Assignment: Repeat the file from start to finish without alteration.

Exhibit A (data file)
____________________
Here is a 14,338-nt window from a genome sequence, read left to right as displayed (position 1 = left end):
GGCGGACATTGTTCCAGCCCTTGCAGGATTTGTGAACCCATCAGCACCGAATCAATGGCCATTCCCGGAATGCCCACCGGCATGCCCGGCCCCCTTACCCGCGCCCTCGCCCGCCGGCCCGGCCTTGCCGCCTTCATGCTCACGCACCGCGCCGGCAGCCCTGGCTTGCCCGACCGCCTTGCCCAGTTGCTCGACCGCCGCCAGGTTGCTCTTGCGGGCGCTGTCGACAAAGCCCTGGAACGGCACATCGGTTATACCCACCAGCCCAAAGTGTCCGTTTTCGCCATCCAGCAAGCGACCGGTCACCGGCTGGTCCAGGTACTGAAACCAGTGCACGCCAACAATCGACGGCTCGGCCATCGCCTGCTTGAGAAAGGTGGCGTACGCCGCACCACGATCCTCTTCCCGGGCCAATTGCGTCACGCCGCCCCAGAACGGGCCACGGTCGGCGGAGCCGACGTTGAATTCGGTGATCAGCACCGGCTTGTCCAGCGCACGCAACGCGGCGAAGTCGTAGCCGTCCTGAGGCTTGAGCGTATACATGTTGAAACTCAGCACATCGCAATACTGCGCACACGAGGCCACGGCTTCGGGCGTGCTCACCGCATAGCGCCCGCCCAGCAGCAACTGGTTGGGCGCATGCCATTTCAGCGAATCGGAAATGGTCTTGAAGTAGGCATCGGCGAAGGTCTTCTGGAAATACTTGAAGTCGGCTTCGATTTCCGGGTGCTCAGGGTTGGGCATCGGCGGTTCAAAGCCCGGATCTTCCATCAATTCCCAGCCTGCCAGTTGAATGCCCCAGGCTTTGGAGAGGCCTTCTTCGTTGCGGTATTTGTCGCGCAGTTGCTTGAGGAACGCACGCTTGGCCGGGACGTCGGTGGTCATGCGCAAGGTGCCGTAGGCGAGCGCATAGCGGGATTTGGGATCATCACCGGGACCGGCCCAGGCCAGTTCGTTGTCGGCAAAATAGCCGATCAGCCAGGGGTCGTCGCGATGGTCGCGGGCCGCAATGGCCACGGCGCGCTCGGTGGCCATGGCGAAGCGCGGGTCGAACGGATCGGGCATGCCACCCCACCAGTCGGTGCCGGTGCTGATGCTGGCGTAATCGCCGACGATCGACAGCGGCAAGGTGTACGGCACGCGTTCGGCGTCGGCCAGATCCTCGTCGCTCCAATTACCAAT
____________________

Here is a 14,338-nt window from a genome sequence, read left to right as displayed (position 1 = left end):
GGCGGACATTGTTCCAGCCCTTGCAGGATTTGTGAACCCATCAGCACCGAATCAATGGCCATTCCCGGAATGCCCACCGGCATGCCCGGCCCCCTTACCCGCGCCCTCGCCCGCCGGCCCGGCCTTGCCGCCTTCATGCTCACGCACCGCGCCGGCAGCCCTGGCTTGCCCGACCGCCTTGCCCAGTTGCTCGACCGCCGCCAGGTTGCTCTTGCGGGCGCTGTCGACAAAGCCCTGGAACGGCACATCGGTTATACCCACCAGCCCAAAGTGTCCGTTTTCGCCATCCAGCAAGCGACCGGTCACCGGCTGGTCCAGGTACTGAAACCAGTGCACGCCAACAATCGACGGCTCGGCCATCGCCTGCTTGAGAAAGGTGGCGTACGCCGCACCACGATCCTCTTCCCGGGCCAATTGCGTCACGCCGCCCCAGAACGGGCCACGGTCGGCGGAGCCGACGTTGAATTCGGTGATCAGCACCGGCTTGTCCAGCGCACGCAACGCGGCGAAGTCGTAGCCGTCCTGAGGCTTGAGCGTATACATGTTGAAACTCAGCACATCGCAATACTGCGCACACGAGGCCACGGCTTCGGGCGTGCTCACCGCATAGCGCCCGCCCAGCAGCAACTGGTTGGGCGCATGCCATTTCAGCGAATCGGAAATGGTCTTGAAGTAGGCATCGGCGAAGGTCTTCTGGAAATACTTGAAGTCGGCTTCGATTTCCGGGTGCTCAGGGTTGGGCATCGGCGGTTCAAAGCCCGGATCTTCCATCAATTCCCAGCCTGCCAGTTGAATGCCCCAGGCTTTGGAGAGGCCTTCTTCGTTGCGGTATTTGTCGCGCAGTTGCTTGAGGAACGCACGCTTGGCCGGGACGTCGGTGGTCATGCGCAAGGTGCCGTAGGCGAGCGCATAGCGGGATTTGGGATCATCACCGGGACCGGCCCAGGCCAGTTCGTTGTCGGCAAAATAGCCGATCAGCCAGGGGTCGTCGCGATGGTCGCGGGCCGCAATGGCCACGGCGCGCTCGGTGGCCATGGCGAAGCGCGGGTCGAACGGATCGGGCATGCCACCCCACCAGTCGGTGCCGGTGCTGATGCTGGCGTAATCGCCGACGATCGACAGCGGCAAGGTGTACGGCACGCGTTCGGCGTCGGCCAGATCCTCGTCGCTCCAATTACCAAT